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Sense of Self-Worth

In addition to the very real impact on your pocketbook, failing to negotiate can exact a psychological cost as well. Kathleen, a 30-something accountant in Chicago, recalls accepting a promotion within her firm without trying to negotiate the salary. Only later did she discover that the man who previously held the position earned $5,000 more. Initially, the difference didn't bother her. "I figured he must have had more experience or something, and that's why he had gotten more."

Over time, however, as she collaborated with the man (who also had received a promotion) on different projects, Kathleen became frustrated. "He was a nice guy, but no more experienced or competent than I was."

When she asked her boss about the discrepancy, Kathleen was told that her predecessor had more experience that was directly relevant to the position. "This wasn't very convincing. Our work experience had been very similar," she says. Figuring her chances for ever getting much more money were pretty slim, Kathleen left the company about a year later for a similar position with a new company. This time, she did negotiate a significant boost in her salary.

Given the tremendous cost of staying silent, why don't women speak up? For starters, many worry more about maintaining a relationship with the person with whom they're negotiating, than about promoting their own needs.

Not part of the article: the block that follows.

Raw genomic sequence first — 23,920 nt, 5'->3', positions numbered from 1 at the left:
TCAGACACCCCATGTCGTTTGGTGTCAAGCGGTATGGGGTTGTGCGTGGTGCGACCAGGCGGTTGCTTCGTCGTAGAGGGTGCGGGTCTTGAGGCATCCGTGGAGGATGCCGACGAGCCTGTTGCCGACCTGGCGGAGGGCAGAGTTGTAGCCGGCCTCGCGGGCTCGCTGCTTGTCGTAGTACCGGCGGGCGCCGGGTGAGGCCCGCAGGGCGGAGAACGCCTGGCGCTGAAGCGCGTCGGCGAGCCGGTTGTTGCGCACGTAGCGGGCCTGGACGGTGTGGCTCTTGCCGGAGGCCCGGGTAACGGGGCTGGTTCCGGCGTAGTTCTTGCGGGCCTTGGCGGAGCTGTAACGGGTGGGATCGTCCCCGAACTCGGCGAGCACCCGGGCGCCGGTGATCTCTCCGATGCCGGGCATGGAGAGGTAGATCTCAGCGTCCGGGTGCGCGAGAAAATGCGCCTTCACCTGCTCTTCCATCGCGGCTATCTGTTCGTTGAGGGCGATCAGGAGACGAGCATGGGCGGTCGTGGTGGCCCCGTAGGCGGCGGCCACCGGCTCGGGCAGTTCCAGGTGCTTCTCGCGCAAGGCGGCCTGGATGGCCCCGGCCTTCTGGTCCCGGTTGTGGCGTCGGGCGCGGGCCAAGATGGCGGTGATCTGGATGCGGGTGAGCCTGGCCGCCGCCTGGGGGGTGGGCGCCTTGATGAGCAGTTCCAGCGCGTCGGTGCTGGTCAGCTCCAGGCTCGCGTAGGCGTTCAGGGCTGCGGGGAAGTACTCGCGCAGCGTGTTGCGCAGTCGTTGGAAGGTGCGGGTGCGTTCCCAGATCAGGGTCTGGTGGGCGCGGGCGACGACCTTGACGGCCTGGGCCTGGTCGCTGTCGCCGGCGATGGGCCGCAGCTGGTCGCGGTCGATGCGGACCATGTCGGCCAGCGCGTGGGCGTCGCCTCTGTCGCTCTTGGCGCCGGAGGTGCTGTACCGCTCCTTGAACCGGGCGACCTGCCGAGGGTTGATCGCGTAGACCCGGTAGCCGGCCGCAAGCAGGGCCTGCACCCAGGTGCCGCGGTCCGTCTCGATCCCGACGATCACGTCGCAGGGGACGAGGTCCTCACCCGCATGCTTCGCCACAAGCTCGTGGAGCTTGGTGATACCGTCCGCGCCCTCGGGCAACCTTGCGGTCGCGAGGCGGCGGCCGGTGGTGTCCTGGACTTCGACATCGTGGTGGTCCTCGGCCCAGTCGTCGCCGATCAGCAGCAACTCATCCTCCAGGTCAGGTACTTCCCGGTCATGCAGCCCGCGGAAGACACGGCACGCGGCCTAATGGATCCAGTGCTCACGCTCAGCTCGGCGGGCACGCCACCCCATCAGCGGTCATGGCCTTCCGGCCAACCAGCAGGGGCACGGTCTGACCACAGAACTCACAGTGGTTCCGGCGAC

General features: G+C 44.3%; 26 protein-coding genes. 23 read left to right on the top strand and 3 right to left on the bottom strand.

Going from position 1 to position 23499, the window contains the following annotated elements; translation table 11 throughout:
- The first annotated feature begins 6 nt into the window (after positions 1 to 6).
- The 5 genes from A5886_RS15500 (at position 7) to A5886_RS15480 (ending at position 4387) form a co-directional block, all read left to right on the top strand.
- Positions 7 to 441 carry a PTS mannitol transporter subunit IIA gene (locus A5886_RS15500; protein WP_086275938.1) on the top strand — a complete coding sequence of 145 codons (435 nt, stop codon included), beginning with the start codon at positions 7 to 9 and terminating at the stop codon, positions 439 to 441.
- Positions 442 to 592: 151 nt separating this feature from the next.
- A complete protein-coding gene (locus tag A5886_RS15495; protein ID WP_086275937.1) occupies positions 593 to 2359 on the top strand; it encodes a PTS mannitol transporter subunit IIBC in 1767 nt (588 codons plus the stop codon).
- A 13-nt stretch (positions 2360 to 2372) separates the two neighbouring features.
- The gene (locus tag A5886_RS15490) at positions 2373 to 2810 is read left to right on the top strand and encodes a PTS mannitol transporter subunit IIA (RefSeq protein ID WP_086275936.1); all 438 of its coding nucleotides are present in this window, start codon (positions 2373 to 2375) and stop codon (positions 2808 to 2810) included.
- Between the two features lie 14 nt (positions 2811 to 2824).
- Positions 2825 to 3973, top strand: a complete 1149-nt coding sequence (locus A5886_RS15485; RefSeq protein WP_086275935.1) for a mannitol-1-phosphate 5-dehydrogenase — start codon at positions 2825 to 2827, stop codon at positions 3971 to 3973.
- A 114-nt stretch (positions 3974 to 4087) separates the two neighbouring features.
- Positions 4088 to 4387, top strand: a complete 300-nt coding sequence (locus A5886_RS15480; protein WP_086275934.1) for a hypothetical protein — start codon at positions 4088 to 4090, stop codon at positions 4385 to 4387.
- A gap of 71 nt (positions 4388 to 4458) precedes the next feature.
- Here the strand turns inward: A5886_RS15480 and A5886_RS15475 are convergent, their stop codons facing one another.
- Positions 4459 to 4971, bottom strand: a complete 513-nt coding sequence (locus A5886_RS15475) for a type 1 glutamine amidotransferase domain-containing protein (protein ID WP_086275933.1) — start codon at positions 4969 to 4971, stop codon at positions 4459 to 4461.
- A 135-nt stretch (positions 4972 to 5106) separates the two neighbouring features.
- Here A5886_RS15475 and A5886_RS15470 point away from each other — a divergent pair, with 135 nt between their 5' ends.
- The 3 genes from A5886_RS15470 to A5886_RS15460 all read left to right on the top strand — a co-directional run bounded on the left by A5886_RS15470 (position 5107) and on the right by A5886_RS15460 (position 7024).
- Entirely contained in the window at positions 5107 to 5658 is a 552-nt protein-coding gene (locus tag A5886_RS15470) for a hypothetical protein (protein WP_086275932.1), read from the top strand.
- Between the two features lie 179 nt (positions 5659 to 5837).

Girls are socialized to think of others' feelings, says Babcock. "From the day they're born, they're given messages to think about other people."

"Women think they'll hurt the relationship if they ask for what they want," says Andrea Kay, a Cincinnati-based career counselor and author of three books on job hunting. They don't want to make someone angry by asking for something that imposes a cost -- financial or otherwise -- on the other person, adds Kay.

A lack of self-confidence is another reason, says Susan Battley, PsyD, PhD, a leadership psychologist and chief executive officer with Battley Performance Consulting in Stony Brook, New York. "Deep down, they are not truly certain that they are entitled to (the additional money) or sufficiently competent."

At the same time, women can be overly fearful of their request being rejected, says Battley. Because they often take rejection personally -- rather than viewing it as a business decision -- women may avoid making requests that could be turned down, she adds.

Finally, many women worry that they'll come across as pushy if they ask for what they want. "Women think, 'If I ask a direct question, it will make the other person uncomfortable,'" says Carl Robinson, PhD, a consulting psychologist and principal of the Seattle-based Advanced Leadership Consulting.

In fact, asking for what you want can have a result that's just the opposite of what you might think. Debbie, 37, a New York-based professional in the food industry, was interviewing for a new job. When it came time to negotiate salary, she asked for $15,000 more than she had been making at her previous job.

She got it. Later, the woman who interviewed her said she liked the fact that Debbie was "gutsy enough to ask for that number. It made me think she would be just as dynamic on behalf of our company."

Continued on page 3:  New Job Negotiations

 

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